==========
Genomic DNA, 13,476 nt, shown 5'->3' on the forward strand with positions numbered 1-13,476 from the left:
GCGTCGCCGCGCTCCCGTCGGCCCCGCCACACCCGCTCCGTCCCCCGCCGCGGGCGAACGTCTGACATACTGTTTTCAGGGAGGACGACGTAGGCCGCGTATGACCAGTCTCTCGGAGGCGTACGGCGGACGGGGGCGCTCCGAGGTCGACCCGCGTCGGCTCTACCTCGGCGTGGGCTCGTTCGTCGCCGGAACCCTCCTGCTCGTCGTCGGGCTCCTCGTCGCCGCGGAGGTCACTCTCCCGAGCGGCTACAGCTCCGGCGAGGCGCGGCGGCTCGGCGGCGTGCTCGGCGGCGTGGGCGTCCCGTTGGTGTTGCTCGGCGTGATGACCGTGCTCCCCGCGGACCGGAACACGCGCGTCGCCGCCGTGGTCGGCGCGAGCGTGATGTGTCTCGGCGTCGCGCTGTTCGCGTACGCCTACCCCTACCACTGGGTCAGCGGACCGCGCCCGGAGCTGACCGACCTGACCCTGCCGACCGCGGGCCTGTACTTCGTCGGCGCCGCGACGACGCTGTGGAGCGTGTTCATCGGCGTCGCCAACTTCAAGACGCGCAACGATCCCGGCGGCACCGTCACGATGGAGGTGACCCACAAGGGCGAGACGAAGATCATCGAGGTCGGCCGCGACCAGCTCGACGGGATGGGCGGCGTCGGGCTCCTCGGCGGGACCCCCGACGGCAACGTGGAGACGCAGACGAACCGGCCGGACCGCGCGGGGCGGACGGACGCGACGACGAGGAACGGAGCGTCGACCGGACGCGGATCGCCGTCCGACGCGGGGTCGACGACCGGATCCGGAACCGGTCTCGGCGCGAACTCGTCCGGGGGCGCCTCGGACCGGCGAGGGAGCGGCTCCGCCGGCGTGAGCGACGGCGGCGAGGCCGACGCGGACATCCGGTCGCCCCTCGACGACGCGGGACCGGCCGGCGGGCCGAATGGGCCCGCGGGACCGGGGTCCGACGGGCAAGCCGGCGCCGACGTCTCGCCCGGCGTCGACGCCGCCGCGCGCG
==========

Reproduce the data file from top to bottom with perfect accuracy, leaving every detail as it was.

Genomic DNA, 13,476 nt, shown 5'->3' on the forward strand with positions numbered 1-13,476 from the left:
GCGTCGCCGCGCTCCCGTCGGCCCCGCCACACCCGCTCCGTCCCCCGCCGCGGGCGAACGTCTGACATACTGTTTTCAGGGAGGACGACGTAGGCCGCGTATGACCAGTCTCTCGGAGGCGTACGGCGGACGGGGGCGCTCCGAGGTCGACCCGCGTCGGCTCTACCTCGGCGTGGGCTCGTTCGTCGCCGGAACCCTCCTGCTCGTCGTCGGGCTCCTCGTCGCCGCGGAGGTCACTCTCCCGAGCGGCTACAGCTCCGGCGAGGCGCGGCGGCTCGGCGGCGTGCTCGGCGGCGTGGGCGTCCCGTTGGTGTTGCTCGGCGTGATGACCGTGCTCCCCGCGGACCGGAACACGCGCGTCGCCGCCGTGGTCGGCGCGAGCGTGATGTGTCTCGGCGTCGCGCTGTTCGCGTACGCCTACCCCTACCACTGGGTCAGCGGACCGCGCCCGGAGCTGACCGACCTGACCCTGCCGACCGCGGGCCTGTACTTCGTCGGCGCCGCGACGACGCTGTGGAGCGTGTTCATCGGCGTCGCCAACTTCAAGACGCGCAACGATCCCGGCGGCACCGTCACGATGGAGGTGACCCACAAGGGCGAGACGAAGATCATCGAGGTCGGCCGCGACCAGCTCGACGGGATGGGCGGCGTCGGGCTCCTCGGCGGGACCCCCGACGGCAACGTGGAGACGCAGACGAACCGGCCGGACCGCGCGGGGCGGACGGACGCGACGACGAGGAACGGAGCGTCGACCGGACGCGGATCGCCGTCCGACGCGGGGTCGACGACCGGATCCGGAACCGGTCTCGGCGCGAACTCGTCCGGGGGCGCCTCGGACCGGCGAGGGAGCGGCTCCGCCGGCGTGAGCGACGGCGGCGAGGCCGACGCGGACATCCGGTCGCCCCTCGACGACGCGGGACCGGCCGGCGGGCCGAATGGGCCCGCGGGACCGGGGTCCGACGGGCAAGCCGGCGCCGACGTCTCGCCCGGCGTCGACGCCGCCGCGCGCG